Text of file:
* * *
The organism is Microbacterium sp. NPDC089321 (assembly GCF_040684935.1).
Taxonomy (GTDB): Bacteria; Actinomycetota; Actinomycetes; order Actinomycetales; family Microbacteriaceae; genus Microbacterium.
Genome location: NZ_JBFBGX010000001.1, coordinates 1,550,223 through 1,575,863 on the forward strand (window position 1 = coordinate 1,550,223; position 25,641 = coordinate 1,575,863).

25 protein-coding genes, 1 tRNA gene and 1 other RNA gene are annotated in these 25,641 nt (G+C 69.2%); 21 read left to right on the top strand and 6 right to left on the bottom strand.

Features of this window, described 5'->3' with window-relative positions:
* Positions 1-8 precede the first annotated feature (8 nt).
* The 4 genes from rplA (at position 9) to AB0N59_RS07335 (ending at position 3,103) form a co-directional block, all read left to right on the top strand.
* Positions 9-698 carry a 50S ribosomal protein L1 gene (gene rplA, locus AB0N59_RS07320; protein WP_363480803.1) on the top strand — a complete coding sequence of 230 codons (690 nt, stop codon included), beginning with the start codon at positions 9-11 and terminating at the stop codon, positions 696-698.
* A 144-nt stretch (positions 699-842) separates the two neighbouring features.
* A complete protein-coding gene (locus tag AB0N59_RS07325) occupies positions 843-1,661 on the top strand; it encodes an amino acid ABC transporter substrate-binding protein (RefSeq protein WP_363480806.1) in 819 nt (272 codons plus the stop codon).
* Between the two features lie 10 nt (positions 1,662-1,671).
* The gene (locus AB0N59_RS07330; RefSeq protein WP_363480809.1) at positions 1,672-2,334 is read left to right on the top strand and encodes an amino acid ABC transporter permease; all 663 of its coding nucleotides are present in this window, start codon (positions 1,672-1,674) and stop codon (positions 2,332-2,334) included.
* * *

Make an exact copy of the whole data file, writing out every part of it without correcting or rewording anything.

The organism is Microbacterium sp. NPDC089321 (assembly GCF_040684935.1).
Taxonomy (GTDB): Bacteria; Actinomycetota; Actinomycetes; order Actinomycetales; family Microbacteriaceae; genus Microbacterium.
Genome location: NZ_JBFBGX010000001.1, coordinates 1,550,223 through 1,575,863 on the forward strand (window position 1 = coordinate 1,550,223; position 25,641 = coordinate 1,575,863).

25 protein-coding genes, 1 tRNA gene and 1 other RNA gene are annotated in these 25,641 nt (G+C 69.2%); 21 read left to right on the top strand and 6 right to left on the bottom strand.

Features of this window, described 5'->3' with window-relative positions:
* Positions 1-8 precede the first annotated feature (8 nt).
* The 4 genes from rplA (at position 9) to AB0N59_RS07335 (ending at position 3,103) form a co-directional block, all read left to right on the top strand.
* Positions 9-698 carry a 50S ribosomal protein L1 gene (gene rplA, locus AB0N59_RS07320; protein WP_363480803.1) on the top strand — a complete coding sequence of 230 codons (690 nt, stop codon included), beginning with the start codon at positions 9-11 and terminating at the stop codon, positions 696-698.
* A 144-nt stretch (positions 699-842) separates the two neighbouring features.
* A complete protein-coding gene (locus tag AB0N59_RS07325) occupies positions 843-1,661 on the top strand; it encodes an amino acid ABC transporter substrate-binding protein (RefSeq protein WP_363480806.1) in 819 nt (272 codons plus the stop codon).
* Between the two features lie 10 nt (positions 1,662-1,671).
* The gene (locus AB0N59_RS07330; RefSeq protein WP_363480809.1) at positions 1,672-2,334 is read left to right on the top strand and encodes an amino acid ABC transporter permease; all 663 of its coding nucleotides are present in this window, start codon (positions 1,672-1,674) and stop codon (positions 2,332-2,334) included.